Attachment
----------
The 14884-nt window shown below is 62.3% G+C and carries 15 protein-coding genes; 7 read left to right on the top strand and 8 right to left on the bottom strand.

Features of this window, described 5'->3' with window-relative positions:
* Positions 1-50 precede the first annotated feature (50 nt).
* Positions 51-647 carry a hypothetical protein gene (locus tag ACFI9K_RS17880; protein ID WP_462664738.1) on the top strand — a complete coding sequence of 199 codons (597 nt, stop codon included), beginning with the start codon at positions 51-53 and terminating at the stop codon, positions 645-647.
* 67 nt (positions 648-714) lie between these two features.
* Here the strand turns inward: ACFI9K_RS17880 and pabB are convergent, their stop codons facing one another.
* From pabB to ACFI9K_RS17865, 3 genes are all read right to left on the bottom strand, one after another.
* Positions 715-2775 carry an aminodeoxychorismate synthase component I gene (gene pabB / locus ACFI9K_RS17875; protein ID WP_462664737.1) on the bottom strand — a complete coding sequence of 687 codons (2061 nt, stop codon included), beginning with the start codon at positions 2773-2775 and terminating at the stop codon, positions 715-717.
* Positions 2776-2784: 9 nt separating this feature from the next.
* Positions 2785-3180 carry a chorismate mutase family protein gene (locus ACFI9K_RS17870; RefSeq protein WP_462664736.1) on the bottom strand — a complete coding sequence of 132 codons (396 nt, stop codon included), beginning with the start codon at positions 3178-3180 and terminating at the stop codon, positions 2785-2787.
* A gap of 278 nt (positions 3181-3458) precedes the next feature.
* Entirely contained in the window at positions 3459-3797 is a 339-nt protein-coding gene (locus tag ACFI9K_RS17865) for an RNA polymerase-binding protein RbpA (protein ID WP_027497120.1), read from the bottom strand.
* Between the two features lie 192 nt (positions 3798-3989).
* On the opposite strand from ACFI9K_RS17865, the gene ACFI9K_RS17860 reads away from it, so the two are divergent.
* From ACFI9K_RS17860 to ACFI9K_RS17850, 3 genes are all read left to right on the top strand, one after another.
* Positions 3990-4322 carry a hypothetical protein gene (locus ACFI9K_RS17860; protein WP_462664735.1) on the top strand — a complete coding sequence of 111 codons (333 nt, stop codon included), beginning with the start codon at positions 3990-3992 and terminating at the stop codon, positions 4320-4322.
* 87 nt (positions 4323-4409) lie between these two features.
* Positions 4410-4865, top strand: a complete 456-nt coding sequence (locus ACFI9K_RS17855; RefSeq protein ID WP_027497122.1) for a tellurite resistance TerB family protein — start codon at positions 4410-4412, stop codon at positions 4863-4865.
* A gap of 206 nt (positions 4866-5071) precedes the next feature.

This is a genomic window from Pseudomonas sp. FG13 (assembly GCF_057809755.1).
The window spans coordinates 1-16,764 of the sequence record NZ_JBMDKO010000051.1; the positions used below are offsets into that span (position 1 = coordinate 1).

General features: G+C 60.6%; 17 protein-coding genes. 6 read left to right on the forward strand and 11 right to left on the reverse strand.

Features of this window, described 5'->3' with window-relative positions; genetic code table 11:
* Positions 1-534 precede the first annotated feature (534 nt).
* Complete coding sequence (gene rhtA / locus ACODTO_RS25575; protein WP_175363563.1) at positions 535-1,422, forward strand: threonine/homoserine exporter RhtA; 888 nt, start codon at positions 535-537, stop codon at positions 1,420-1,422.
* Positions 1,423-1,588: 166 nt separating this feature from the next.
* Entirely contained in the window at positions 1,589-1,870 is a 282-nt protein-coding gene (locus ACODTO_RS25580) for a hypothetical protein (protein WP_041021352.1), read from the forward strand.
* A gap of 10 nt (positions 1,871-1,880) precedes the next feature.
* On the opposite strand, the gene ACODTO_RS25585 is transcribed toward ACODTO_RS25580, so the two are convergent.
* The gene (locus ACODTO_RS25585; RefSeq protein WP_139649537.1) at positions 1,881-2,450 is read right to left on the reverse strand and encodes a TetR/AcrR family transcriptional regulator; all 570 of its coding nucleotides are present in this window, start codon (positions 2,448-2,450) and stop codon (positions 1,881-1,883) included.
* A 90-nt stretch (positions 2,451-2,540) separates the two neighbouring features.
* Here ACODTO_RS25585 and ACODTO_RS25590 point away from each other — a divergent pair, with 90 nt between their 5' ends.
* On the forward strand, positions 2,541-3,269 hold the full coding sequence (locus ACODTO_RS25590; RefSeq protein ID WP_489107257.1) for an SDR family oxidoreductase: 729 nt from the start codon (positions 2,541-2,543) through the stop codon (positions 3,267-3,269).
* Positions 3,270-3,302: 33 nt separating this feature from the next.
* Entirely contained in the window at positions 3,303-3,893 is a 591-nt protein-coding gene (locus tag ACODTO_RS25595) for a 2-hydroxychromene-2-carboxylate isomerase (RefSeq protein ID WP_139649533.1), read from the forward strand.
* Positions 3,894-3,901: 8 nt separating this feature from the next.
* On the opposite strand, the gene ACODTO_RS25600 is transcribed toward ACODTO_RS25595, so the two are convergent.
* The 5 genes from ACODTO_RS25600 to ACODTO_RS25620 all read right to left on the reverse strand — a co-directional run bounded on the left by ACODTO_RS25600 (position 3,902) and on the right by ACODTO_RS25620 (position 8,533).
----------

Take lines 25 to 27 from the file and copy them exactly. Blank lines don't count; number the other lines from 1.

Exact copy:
* Complete coding sequence (gene rhtA / locus ACODTO_RS25575; protein WP_175363563.1) at positions 535-1,422, forward strand: threonine/homoserine exporter RhtA; 888 nt, start codon at positions 535-537, stop codon at positions 1,420-1,422.
* Positions 1,423-1,588: 166 nt separating this feature from the next.
* Entirely contained in the window at positions 1,589-1,870 is a 282-nt protein-coding gene (locus ACODTO_RS25580) for a hypothetical protein (protein WP_041021352.1), read from the forward strand.